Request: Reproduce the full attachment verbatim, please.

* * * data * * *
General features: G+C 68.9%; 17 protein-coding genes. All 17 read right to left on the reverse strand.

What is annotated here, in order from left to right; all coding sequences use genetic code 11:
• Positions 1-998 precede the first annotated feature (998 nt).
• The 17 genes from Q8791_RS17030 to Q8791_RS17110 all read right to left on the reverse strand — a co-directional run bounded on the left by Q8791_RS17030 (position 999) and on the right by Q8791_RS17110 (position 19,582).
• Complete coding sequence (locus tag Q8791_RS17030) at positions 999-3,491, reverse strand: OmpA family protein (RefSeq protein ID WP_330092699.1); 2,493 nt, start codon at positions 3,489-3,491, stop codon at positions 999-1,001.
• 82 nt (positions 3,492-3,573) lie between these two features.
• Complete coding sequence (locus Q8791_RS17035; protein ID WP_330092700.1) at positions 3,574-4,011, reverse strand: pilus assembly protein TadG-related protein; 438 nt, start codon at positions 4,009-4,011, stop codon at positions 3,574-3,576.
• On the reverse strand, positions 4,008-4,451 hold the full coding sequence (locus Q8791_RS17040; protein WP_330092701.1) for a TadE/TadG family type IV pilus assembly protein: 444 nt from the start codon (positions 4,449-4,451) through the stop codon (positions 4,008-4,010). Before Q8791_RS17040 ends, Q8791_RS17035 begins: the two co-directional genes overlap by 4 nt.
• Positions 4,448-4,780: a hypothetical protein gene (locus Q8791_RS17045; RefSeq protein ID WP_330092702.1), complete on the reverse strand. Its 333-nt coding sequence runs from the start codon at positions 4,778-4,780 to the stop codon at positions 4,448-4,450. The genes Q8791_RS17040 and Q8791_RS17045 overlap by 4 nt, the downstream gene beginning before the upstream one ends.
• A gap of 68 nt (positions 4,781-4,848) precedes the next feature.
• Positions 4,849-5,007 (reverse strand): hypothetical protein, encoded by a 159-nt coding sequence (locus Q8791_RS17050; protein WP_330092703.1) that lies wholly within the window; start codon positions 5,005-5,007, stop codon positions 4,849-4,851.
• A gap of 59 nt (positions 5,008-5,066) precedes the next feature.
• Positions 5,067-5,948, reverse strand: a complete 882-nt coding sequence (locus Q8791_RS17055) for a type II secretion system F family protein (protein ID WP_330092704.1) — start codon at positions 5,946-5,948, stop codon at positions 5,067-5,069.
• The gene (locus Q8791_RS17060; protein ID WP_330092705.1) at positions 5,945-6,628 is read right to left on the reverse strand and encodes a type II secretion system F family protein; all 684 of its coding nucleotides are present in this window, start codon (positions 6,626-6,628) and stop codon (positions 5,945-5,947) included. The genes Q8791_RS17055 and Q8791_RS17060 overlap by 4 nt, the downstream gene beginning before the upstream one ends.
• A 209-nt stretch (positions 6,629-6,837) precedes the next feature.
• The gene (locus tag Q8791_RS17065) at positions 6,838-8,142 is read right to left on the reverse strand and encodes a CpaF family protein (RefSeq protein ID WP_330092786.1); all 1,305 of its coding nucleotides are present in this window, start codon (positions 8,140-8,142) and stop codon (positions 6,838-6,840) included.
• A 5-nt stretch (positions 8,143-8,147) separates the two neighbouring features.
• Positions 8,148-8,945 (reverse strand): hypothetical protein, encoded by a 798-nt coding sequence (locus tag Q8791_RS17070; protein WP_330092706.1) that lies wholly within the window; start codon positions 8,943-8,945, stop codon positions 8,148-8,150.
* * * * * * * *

General features: G+C 68.9%; 17 protein-coding genes. All 17 read right to left on the reverse strand.

What is annotated here, in order from left to right; all coding sequences use genetic code 11:
• Positions 1-998 precede the first annotated feature (998 nt).
• The 17 genes from Q8791_RS17030 to Q8791_RS17110 all read right to left on the reverse strand — a co-directional run bounded on the left by Q8791_RS17030 (position 999) and on the right by Q8791_RS17110 (position 19,582).
• Complete coding sequence (locus tag Q8791_RS17030) at positions 999-3,491, reverse strand: OmpA family protein (RefSeq protein ID WP_330092699.1); 2,493 nt, start codon at positions 3,489-3,491, stop codon at positions 999-1,001.
• 82 nt (positions 3,492-3,573) lie between these two features.
• Complete coding sequence (locus Q8791_RS17035; protein ID WP_330092700.1) at positions 3,574-4,011, reverse strand: pilus assembly protein TadG-related protein; 438 nt, start codon at positions 4,009-4,011, stop codon at positions 3,574-3,576.
• On the reverse strand, positions 4,008-4,451 hold the full coding sequence (locus Q8791_RS17040; protein WP_330092701.1) for a TadE/TadG family type IV pilus assembly protein: 444 nt from the start codon (positions 4,449-4,451) through the stop codon (positions 4,008-4,010). Before Q8791_RS17040 ends, Q8791_RS17035 begins: the two co-directional genes overlap by 4 nt.
• Positions 4,448-4,780: a hypothetical protein gene (locus Q8791_RS17045; RefSeq protein ID WP_330092702.1), complete on the reverse strand. Its 333-nt coding sequence runs from the start codon at positions 4,778-4,780 to the stop codon at positions 4,448-4,450. The genes Q8791_RS17040 and Q8791_RS17045 overlap by 4 nt, the downstream gene beginning before the upstream one ends.
• A gap of 68 nt (positions 4,781-4,848) precedes the next feature.
• Positions 4,849-5,007 (reverse strand): hypothetical protein, encoded by a 159-nt coding sequence (locus Q8791_RS17050; protein WP_330092703.1) that lies wholly within the window; start codon positions 5,005-5,007, stop codon positions 4,849-4,851.
• A gap of 59 nt (positions 5,008-5,066) precedes the next feature.
• Positions 5,067-5,948, reverse strand: a complete 882-nt coding sequence (locus Q8791_RS17055) for a type II secretion system F family protein (protein ID WP_330092704.1) — start codon at positions 5,946-5,948, stop codon at positions 5,067-5,069.
• The gene (locus Q8791_RS17060; protein ID WP_330092705.1) at positions 5,945-6,628 is read right to left on the reverse strand and encodes a type II secretion system F family protein; all 684 of its coding nucleotides are present in this window, start codon (positions 6,626-6,628) and stop codon (positions 5,945-5,947) included. The genes Q8791_RS17055 and Q8791_RS17060 overlap by 4 nt, the downstream gene beginning before the upstream one ends.
• A 209-nt stretch (positions 6,629-6,837) precedes the next feature.
• The gene (locus tag Q8791_RS17065) at positions 6,838-8,142 is read right to left on the reverse strand and encodes a CpaF family protein (RefSeq protein ID WP_330092786.1); all 1,305 of its coding nucleotides are present in this window, start codon (positions 8,140-8,142) and stop codon (positions 6,838-6,840) included.
• A 5-nt stretch (positions 8,143-8,147) separates the two neighbouring features.
• Positions 8,148-8,945 (reverse strand): hypothetical protein, encoded by a 798-nt coding sequence (locus tag Q8791_RS17070; protein WP_330092706.1) that lies wholly within the window; start codon positions 8,943-8,945, stop codon positions 8,148-8,150.